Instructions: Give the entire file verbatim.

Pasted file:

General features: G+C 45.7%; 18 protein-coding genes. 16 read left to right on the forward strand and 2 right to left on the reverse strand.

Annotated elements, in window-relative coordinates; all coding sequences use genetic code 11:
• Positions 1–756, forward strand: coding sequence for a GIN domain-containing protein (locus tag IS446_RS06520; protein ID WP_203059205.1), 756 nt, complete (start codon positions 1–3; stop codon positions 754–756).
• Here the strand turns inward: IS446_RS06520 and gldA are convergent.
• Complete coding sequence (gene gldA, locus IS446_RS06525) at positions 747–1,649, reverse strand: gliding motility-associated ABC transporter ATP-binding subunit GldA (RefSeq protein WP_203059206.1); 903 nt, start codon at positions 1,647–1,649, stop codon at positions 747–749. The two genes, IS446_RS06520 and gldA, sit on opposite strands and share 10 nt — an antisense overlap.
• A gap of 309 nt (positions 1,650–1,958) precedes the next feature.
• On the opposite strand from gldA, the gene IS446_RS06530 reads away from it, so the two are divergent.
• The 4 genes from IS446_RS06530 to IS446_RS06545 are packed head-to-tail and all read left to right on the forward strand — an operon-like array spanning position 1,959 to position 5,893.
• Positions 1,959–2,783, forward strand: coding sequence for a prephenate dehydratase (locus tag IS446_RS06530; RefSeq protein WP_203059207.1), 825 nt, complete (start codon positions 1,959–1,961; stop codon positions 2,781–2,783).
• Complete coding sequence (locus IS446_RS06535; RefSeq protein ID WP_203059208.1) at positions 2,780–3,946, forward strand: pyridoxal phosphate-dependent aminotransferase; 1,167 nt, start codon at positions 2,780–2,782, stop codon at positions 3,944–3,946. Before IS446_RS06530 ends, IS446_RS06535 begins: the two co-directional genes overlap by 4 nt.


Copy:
General features: G+C 45.7%; 18 protein-coding genes. 16 read left to right on the forward strand and 2 right to left on the reverse strand.

Annotated elements, in window-relative coordinates; all coding sequences use genetic code 11:
• Positions 1–756, forward strand: coding sequence for a GIN domain-containing protein (locus tag IS446_RS06520; protein ID WP_203059205.1), 756 nt, complete (start codon positions 1–3; stop codon positions 754–756).
• Here the strand turns inward: IS446_RS06520 and gldA are convergent.
• Complete coding sequence (gene gldA, locus IS446_RS06525) at positions 747–1,649, reverse strand: gliding motility-associated ABC transporter ATP-binding subunit GldA (RefSeq protein WP_203059206.1); 903 nt, start codon at positions 1,647–1,649, stop codon at positions 747–749. The two genes, IS446_RS06520 and gldA, sit on opposite strands and share 10 nt — an antisense overlap.
• A gap of 309 nt (positions 1,650–1,958) precedes the next feature.
• On the opposite strand from gldA, the gene IS446_RS06530 reads away from it, so the two are divergent.
• The 4 genes from IS446_RS06530 to IS446_RS06545 are packed head-to-tail and all read left to right on the forward strand — an operon-like array spanning position 1,959 to position 5,893.
• Positions 1,959–2,783, forward strand: coding sequence for a prephenate dehydratase (locus tag IS446_RS06530; RefSeq protein WP_203059207.1), 825 nt, complete (start codon positions 1,959–1,961; stop codon positions 2,781–2,783).
• Complete coding sequence (locus IS446_RS06535; RefSeq protein ID WP_203059208.1) at positions 2,780–3,946, forward strand: pyridoxal phosphate-dependent aminotransferase; 1,167 nt, start codon at positions 2,780–2,782, stop codon at positions 3,944–3,946. Before IS446_RS06530 ends, IS446_RS06535 begins: the two co-directional genes overlap by 4 nt.